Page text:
Stephanie Vozinelik says she was a loving mother, but admits one day she made a deadly mistake.
"I walked out of the room. She was in my sink and I walked back in there and the thing had tipped over," Vozinelik was recorded screaming during a 911 call.
Her daughter Olivia was one of 67 babies the government says drowned since 1983 in incidents associated with baby bath seats or bath rings.
"I think the seat made me feel like it was OK to run down the hall," Vozinelik tells CBS News Correspondent Cynthia Bowers.
Pediatric nurse Carolyn Brummell says she never left the bathroom, only turned away for a moment. But that was enough time for the seat to tip over, and her baby nearly drowned.
"She was all the way under the water," recalls Brummell, beginning to cry, "with the water over her head and I couldn't see anything but her big brown eyes."
It's estimated 1 million of these seats are sold every year in the United States, most made by a company named Safety 1st. Despite its brand name, the seat is not billed as a safety device and carries prominent labels warning parents not to leave babies unattended. "The parents, they're playing Russian roulette, if they think that they can leave their baby or infant alone in the bathtub for any reason whatsoever," says industry attorney Rick Locker.
Six years ago the Consumer Product Safety Commission (CPSC) investigated what was then 14 drownings. At that time, by a 2-1 vote, the commission determined there was no reason to consider banning bath seats, but suggested the industry do more to publicize the danger of using bath seats as babysitters.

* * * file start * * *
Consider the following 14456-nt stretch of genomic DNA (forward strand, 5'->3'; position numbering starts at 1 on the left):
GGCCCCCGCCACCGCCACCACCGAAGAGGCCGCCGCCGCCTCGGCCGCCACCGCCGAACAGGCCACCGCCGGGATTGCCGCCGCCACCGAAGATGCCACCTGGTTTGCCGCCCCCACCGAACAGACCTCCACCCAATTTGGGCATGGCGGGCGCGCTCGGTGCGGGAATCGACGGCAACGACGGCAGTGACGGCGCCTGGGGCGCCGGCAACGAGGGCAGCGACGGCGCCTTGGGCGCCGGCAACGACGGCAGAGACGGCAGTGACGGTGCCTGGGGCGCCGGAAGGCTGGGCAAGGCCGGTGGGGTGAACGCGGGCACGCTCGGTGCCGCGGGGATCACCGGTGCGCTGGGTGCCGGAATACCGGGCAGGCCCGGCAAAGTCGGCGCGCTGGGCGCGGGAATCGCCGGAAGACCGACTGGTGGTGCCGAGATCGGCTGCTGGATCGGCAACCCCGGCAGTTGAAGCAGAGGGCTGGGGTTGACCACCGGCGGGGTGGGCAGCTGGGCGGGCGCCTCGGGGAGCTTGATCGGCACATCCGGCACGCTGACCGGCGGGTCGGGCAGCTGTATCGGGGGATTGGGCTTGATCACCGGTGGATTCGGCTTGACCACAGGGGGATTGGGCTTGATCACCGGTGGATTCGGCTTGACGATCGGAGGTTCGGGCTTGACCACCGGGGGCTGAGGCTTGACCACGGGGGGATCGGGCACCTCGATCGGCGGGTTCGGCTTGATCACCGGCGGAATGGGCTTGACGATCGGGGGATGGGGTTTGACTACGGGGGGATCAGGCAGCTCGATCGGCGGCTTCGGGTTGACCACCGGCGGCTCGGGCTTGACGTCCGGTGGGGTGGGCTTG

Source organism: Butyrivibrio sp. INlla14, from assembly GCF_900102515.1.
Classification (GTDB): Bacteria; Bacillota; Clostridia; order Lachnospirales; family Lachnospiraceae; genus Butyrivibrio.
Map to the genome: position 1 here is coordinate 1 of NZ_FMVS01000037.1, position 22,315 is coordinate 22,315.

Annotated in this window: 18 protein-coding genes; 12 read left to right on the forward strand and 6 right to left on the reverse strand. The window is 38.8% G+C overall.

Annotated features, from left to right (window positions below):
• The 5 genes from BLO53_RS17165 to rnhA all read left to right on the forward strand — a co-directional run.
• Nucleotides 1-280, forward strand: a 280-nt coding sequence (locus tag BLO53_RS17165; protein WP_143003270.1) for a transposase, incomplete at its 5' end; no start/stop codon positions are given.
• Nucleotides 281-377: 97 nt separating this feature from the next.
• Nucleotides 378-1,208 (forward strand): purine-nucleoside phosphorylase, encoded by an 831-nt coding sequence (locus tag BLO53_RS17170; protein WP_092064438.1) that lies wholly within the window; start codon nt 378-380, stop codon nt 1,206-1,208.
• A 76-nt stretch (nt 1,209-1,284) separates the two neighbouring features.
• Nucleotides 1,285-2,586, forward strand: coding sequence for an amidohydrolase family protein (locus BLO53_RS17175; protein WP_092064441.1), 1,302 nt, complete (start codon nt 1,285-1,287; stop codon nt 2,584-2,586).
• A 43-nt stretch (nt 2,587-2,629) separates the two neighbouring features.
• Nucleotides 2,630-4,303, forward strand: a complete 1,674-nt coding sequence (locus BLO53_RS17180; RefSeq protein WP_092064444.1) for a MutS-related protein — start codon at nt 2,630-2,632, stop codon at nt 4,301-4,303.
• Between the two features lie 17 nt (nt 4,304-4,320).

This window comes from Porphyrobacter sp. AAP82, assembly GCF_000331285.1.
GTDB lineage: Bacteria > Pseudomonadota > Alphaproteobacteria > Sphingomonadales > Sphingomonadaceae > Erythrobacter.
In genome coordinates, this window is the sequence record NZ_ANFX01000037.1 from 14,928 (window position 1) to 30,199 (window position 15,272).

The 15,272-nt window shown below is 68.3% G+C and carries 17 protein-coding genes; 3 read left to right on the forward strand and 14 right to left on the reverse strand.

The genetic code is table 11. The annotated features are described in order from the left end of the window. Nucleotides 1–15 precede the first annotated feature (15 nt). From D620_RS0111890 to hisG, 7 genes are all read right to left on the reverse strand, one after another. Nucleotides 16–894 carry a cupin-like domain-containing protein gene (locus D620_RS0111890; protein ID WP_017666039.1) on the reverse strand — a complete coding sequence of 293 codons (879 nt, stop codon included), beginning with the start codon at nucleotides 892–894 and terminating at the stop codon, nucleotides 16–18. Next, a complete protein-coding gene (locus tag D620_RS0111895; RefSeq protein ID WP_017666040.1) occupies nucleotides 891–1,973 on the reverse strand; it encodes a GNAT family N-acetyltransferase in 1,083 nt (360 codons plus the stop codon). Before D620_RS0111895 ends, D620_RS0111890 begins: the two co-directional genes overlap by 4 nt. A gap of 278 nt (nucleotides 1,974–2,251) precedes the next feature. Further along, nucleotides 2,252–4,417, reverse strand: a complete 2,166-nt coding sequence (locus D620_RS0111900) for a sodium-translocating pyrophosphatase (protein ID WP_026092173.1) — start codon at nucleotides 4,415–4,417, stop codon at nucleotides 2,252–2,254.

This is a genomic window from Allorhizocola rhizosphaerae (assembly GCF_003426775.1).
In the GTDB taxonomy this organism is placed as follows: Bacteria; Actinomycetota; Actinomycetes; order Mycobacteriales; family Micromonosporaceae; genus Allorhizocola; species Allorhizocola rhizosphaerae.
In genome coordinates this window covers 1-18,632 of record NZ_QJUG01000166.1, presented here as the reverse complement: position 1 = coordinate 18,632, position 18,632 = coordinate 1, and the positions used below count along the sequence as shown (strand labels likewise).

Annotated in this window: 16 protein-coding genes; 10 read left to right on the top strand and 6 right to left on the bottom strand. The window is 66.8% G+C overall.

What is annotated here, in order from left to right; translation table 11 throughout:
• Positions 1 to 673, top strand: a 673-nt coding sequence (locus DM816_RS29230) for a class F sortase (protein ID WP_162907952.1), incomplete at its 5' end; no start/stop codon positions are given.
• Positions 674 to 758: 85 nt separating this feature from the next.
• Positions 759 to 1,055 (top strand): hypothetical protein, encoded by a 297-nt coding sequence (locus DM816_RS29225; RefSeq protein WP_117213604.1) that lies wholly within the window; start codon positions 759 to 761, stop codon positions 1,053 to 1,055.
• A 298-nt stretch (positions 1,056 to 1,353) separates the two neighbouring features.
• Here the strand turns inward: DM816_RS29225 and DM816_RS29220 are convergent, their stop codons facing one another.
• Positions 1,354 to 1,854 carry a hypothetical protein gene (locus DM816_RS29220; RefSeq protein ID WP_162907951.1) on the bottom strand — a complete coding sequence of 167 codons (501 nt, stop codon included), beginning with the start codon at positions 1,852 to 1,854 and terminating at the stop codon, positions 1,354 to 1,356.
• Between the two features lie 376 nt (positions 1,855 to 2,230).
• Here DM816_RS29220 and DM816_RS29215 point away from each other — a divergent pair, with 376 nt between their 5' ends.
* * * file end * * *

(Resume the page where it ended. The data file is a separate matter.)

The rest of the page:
Subsequent warnings apparently aren't working. Since the CPSC ruling 53 more infants have died.
Armed with a study that concludes bath seats could actually increase the chance that babies will be left alone, critics have petitioned the government to take another look at the potential for danger.
"Even the best parent may have a momentary lapse because they have been lulled into a false sense of security by seeing their babies in one of these secure little seats," says Ann Brown, Chairman of the CPSC.
The CPSC is still sharply divided as to whether the problem is the product or the parent.
"We have to be up front about it," said Mary Sheila Gall of the CPSC. "We have to say this was the behavior of the adult who should have been watching the child. And while that's very painful for a parent to accept, it's a fact."
Now Vozinelik's grief is tinged with anger. She plans to sue Safety 1st, claiming her daughter would still be alive if not for the bathseat.